On Saturday night trainers were given another 45 minute round pen session with colts. Then the round pens came down and the trainers were given 3 minutes to introduce colts to the obstacle course. The course consisted of a 12 inch high rectangular mounting block which the colts were required to step upon and cross. Drag a ground pole and step over ground poles. The final challenge included riding the horses in a freestyle movement designed by the trainer. Walk, trot, lope and back on command was expected. Cecil Huff chose for his free style to walk, trot and lope both directions. He continued with a serpentine between the ground poles and figures 8's at the walk and at a trot in the middle of arena. Cecil chose to ride the colt in a rope mecate. Due to the previous time spent in bonding and communication, all this was accomplished with leg yields and light rein cues, no bit or spurs!

The relationship with the colt paid off. Cecil Huff had truly developed a soft and willing partner from an established connection of mutual trust and respect. This demonstrated dance between minds showed us all how rewarding the end result can be.

Huff later commented: “This was the most challenging event I have ever done. Wow it’s more of a challenge than “Road to the Horse” (http://www.roadtothehorse.com/). We had 55 minutes less time to get the colt ready. “Road to the Horse” had used 3 hours and 10 minutes in their 2008 contest. After our first session, my horse was willing to do what I asked. (After he bucked like a rodeo bronco with his first saddle.) When I saw the course requirements and time limits I knew that I must get the colt’s complete trust. So I made it my top priority to build that trust and two hours later I had it.

When I think back on it, I am pleased it went so well. God blessed and used me in a special way.” Huff’s congratulations, on a challenge well done, were met with his shy smile and humble gratitude for all those in attendance and support. See this link for slide show. http://www.bucksandspurs.com/Ultimate-Road-to-the-Equestrian-Challenge.htm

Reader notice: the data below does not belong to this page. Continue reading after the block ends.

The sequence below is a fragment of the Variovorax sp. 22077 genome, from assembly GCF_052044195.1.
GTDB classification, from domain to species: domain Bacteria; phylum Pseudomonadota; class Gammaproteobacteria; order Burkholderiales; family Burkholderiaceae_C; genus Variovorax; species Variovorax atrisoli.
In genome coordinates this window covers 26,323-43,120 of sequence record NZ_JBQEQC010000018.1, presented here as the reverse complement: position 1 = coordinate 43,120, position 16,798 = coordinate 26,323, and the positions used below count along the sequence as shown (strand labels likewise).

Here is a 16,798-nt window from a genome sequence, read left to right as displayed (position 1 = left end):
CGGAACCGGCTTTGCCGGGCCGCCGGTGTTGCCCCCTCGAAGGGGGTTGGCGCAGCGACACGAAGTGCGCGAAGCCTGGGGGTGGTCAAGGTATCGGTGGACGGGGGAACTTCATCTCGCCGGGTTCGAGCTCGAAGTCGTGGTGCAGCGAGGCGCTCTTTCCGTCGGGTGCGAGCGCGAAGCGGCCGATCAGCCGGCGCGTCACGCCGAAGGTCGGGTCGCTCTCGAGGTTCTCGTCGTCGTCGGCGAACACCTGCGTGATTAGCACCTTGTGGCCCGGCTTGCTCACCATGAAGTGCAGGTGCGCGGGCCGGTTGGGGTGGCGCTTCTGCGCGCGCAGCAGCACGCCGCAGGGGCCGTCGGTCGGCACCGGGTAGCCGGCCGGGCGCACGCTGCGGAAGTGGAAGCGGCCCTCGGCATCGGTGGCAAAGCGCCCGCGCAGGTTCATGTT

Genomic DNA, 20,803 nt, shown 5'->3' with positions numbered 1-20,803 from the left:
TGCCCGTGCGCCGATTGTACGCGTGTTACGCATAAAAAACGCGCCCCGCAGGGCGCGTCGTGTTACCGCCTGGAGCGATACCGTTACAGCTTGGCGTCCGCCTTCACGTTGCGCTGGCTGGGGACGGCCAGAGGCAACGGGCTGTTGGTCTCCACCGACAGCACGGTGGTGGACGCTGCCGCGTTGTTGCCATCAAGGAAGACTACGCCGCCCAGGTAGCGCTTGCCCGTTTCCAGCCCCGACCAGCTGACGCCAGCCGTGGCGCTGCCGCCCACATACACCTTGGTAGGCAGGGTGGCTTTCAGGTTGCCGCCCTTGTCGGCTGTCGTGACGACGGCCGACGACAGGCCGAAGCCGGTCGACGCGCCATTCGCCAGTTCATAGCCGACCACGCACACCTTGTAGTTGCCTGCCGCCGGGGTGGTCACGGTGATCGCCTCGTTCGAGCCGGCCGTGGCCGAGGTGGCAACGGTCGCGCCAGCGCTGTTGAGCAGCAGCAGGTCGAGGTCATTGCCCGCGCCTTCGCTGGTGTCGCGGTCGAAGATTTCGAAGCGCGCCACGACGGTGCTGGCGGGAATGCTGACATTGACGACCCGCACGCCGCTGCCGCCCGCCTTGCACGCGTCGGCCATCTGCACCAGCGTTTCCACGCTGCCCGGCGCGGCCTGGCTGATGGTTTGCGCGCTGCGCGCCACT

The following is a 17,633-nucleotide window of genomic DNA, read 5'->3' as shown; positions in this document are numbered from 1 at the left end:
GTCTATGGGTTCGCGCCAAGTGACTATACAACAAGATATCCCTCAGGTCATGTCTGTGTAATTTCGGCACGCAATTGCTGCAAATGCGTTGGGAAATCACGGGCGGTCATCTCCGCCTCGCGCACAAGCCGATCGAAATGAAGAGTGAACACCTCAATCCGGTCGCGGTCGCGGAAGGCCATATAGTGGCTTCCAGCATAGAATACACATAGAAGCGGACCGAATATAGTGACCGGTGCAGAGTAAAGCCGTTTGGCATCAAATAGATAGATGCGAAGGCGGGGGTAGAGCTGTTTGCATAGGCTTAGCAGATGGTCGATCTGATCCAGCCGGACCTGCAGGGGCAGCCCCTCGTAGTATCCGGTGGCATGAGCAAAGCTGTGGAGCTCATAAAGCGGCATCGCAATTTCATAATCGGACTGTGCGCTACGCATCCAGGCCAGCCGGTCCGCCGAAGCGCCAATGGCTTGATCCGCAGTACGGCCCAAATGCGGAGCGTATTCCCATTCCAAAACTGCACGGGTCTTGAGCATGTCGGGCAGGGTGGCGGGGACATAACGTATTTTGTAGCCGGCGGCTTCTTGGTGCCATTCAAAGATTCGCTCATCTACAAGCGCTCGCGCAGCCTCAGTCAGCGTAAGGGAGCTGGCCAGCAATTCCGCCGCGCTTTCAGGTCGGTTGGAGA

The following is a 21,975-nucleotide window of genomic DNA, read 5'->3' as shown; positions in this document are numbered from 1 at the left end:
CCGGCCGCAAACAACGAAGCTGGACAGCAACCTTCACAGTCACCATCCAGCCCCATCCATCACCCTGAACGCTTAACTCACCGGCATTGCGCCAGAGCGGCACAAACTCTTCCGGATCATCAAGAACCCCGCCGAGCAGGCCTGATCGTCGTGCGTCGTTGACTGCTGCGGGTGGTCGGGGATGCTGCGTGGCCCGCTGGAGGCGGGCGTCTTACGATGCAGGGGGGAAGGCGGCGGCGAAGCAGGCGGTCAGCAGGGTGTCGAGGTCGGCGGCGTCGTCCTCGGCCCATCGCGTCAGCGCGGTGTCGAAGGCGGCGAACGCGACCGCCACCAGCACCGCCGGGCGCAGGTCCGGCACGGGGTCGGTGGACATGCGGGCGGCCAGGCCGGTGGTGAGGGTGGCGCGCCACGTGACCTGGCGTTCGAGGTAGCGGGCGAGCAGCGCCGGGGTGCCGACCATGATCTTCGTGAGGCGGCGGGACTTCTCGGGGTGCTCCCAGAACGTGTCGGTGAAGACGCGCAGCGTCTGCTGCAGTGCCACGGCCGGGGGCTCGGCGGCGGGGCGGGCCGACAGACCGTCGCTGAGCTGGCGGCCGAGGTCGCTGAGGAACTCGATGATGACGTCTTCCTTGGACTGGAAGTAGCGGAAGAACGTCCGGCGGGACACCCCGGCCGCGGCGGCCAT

Who is Cecil Huff?

He is married to Sonny (Sonya) Huff and has two children Dustin and Kim and 3 grandsons.

He has trained horses for novice riders visiting Bucks and Spurs Guest Ranch http://www.bucksandspurs.com and trained interns in natural horsemanship from USA, France, Italy, Austria, Luxemburg, Germany, Sweden, Finland, Denmark, England for the last 14 years (http://www.bucksandspurs.com/dude_ranch_internship.htm ) He uses natural horsemanship techniques and emphasizes nonverbal communication during the training process and all through his horse handling. Cecil is a Board of Director for the MFTHBA http://www.mfthba.com/ and President of the DCFTHBA http://dcfthba.com/ The Douglas County group has over 60 trail rides each year. http://dcfthba.com/whatsnew.htm Cecil also serve as one of the deacons for Walnut Grove Baptist Church. Bucks and Spurs Guest Ranch is home to World Champion Missouri Fox Trotting horses and superior registered Angus cattle. Cecil will tell you his horse of choice for ranch work and pleasure is a Missouri Fox Trotter. See his accomplishments here. http://bucksandspurs.com/World_Champion_Titles.htm